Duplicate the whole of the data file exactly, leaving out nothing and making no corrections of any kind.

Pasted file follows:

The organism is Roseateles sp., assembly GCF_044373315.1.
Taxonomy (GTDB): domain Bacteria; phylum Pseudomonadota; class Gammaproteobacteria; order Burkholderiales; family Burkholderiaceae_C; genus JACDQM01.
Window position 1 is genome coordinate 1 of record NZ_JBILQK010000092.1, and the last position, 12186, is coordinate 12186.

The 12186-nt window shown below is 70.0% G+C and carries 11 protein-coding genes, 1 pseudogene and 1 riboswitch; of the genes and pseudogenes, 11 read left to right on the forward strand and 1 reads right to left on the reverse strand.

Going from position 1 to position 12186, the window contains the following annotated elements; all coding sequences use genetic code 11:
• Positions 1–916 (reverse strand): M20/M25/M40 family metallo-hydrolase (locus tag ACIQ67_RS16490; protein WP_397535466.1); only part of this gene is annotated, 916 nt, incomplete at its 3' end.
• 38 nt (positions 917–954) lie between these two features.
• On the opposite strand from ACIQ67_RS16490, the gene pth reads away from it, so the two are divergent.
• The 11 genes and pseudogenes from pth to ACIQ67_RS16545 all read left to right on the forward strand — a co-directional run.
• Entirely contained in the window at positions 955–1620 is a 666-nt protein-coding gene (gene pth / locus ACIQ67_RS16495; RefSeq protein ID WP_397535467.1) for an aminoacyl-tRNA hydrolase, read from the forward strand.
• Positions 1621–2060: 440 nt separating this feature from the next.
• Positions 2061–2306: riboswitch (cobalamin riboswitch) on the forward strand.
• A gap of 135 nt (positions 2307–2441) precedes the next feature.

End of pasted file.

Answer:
The organism is Roseateles sp., assembly GCF_044373315.1.
Taxonomy (GTDB): domain Bacteria; phylum Pseudomonadota; class Gammaproteobacteria; order Burkholderiales; family Burkholderiaceae_C; genus JACDQM01.
Window position 1 is genome coordinate 1 of record NZ_JBILQK010000092.1, and the last position, 12186, is coordinate 12186.

The 12186-nt window shown below is 70.0% G+C and carries 11 protein-coding genes, 1 pseudogene and 1 riboswitch; of the genes and pseudogenes, 11 read left to right on the forward strand and 1 reads right to left on the reverse strand.

Going from position 1 to position 12186, the window contains the following annotated elements; all coding sequences use genetic code 11:
• Positions 1–916 (reverse strand): M20/M25/M40 family metallo-hydrolase (locus tag ACIQ67_RS16490; protein WP_397535466.1); only part of this gene is annotated, 916 nt, incomplete at its 3' end.
• 38 nt (positions 917–954) lie between these two features.
• On the opposite strand from ACIQ67_RS16490, the gene pth reads away from it, so the two are divergent.
• The 11 genes and pseudogenes from pth to ACIQ67_RS16545 all read left to right on the forward strand — a co-directional run.
• Entirely contained in the window at positions 955–1620 is a 666-nt protein-coding gene (gene pth / locus ACIQ67_RS16495; RefSeq protein ID WP_397535467.1) for an aminoacyl-tRNA hydrolase, read from the forward strand.
• Positions 1621–2060: 440 nt separating this feature from the next.
• Positions 2061–2306: riboswitch (cobalamin riboswitch) on the forward strand.
• A gap of 135 nt (positions 2307–2441) precedes the next feature.